Kidney Disease Raises Risk For Diabetes, Study Reveals

We know that having diabetes increases our risk for kidney disease, and now research suggests kidney dysfunction increases the risk for diabetes.

Investigators at Washington University School of Medicine in St. Louis suggest the two-way link between kidney disease and diabetes is owed to urea, a bloodstream waste product from the breakdown of food proteins. Normally, our kidneys filter out urea, but it builds up in the blood as kidney function wanes.

“We…have a better understanding that kidney disease, through elevated levels of urea…raises the risk of diabetes,” said senior study author Ziyad Al-Aly, M.D., assistant professor of medicine, Washington University. “When urea builds up in the blood because of kidney dysfunction, increased insulin resistance, and impaired insulin secretion often result.”

The research team looked at medical records in national veteran databases to study the relationship between diabetes, and kidney disease. The records of 1.3 million adults without diabetes were analyzed, over a five-year period, starting in 2003.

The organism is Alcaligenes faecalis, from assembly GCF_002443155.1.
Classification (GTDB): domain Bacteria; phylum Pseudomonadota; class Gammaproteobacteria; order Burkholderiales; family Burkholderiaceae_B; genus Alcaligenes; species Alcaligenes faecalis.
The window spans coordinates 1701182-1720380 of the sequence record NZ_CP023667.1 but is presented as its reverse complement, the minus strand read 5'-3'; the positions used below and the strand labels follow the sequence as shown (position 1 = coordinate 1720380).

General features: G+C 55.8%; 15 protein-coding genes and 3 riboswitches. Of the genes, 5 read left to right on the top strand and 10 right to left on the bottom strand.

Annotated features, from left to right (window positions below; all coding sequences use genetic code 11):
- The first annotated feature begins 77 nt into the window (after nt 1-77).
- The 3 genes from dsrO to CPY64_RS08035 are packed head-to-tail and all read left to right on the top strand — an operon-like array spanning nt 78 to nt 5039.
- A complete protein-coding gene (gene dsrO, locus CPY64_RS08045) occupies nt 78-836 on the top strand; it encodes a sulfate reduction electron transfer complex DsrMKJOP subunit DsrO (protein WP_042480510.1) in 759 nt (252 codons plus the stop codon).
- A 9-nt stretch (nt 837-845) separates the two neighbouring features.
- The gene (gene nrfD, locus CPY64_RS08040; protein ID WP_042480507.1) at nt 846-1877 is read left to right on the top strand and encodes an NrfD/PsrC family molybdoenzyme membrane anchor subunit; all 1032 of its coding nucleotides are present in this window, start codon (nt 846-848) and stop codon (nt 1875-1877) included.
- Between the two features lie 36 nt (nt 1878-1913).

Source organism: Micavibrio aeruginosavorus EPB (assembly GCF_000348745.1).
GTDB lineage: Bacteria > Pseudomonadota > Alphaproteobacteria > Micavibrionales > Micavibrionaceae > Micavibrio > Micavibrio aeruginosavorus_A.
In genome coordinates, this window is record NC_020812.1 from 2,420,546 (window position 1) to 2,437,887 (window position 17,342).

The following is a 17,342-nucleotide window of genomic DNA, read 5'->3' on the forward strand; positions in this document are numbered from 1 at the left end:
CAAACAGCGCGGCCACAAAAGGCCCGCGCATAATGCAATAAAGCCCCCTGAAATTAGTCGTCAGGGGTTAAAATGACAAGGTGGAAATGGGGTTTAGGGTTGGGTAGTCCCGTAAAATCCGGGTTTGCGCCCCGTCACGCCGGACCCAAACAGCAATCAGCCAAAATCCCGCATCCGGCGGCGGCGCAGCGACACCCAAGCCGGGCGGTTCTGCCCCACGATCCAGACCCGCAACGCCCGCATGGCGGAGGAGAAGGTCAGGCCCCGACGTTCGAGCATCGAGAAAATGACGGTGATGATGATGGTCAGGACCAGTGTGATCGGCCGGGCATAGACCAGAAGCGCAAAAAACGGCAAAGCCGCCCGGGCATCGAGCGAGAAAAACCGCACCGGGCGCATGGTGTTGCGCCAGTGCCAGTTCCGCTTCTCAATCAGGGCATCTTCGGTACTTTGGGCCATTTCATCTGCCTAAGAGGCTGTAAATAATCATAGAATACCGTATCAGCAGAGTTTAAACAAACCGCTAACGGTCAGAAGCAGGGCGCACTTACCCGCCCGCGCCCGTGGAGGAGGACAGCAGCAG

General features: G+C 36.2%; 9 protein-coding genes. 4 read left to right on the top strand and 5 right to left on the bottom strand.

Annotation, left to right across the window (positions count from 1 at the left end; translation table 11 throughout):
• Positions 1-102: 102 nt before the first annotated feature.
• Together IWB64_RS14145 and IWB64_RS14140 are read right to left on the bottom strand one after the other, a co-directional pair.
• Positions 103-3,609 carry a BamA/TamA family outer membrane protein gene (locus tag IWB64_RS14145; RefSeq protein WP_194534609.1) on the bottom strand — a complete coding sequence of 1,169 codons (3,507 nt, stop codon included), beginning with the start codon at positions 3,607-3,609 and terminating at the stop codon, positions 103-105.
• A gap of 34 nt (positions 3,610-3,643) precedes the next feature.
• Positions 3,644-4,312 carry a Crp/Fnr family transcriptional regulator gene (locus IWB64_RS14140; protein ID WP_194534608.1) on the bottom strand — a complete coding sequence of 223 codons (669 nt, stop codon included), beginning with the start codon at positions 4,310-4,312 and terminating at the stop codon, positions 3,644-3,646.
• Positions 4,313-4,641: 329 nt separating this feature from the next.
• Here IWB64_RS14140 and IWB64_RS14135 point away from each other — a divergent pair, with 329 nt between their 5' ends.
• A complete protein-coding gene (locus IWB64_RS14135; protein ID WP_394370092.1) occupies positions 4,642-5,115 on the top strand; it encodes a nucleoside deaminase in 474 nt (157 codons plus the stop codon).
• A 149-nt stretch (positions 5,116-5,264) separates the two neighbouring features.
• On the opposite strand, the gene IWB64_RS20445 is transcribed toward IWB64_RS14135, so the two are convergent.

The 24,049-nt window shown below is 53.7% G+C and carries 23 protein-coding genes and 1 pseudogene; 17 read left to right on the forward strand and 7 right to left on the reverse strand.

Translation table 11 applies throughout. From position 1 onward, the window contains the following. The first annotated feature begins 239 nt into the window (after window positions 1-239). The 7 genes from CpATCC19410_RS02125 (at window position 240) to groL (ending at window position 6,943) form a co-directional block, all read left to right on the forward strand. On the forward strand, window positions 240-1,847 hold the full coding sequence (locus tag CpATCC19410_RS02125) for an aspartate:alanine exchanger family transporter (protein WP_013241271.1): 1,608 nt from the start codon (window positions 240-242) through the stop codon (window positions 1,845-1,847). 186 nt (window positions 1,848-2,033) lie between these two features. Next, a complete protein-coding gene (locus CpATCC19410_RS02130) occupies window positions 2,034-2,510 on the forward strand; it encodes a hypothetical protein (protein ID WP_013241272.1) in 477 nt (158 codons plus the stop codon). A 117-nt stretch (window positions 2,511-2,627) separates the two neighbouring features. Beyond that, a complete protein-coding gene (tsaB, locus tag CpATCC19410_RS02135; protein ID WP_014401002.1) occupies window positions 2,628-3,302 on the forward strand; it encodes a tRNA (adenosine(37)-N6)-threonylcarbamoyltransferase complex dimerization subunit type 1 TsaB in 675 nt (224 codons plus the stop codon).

The adults with high urea levels (9 percent of those studied) had a 23 percent greater risk for diabetes onset, compared to those with low urea levels. “The risk difference between high and low levels is 688 cases of diabetes per 100,000 people each year,” said Al-Aly. “This means that for every 100,000 people, there would be 688 more cases of diabetes each year in those with higher urea levels.”

The study was inspired by earlier research where kidney failure was induced in mice, and many animals subsequently had elevated urea levels, increased insulin resistance, and poor insulin secretion.

“I read the study with excitement and intrigue, and I thought, ‘We have to test this in humans,’” said Al-Aly. “Our results were almost an exact replica of the mouse study. The results showed a clear relationship between urea levels and risk of diabetes.”

Source: WUSTL
Photo credit: Qatar Sweet Epidemic

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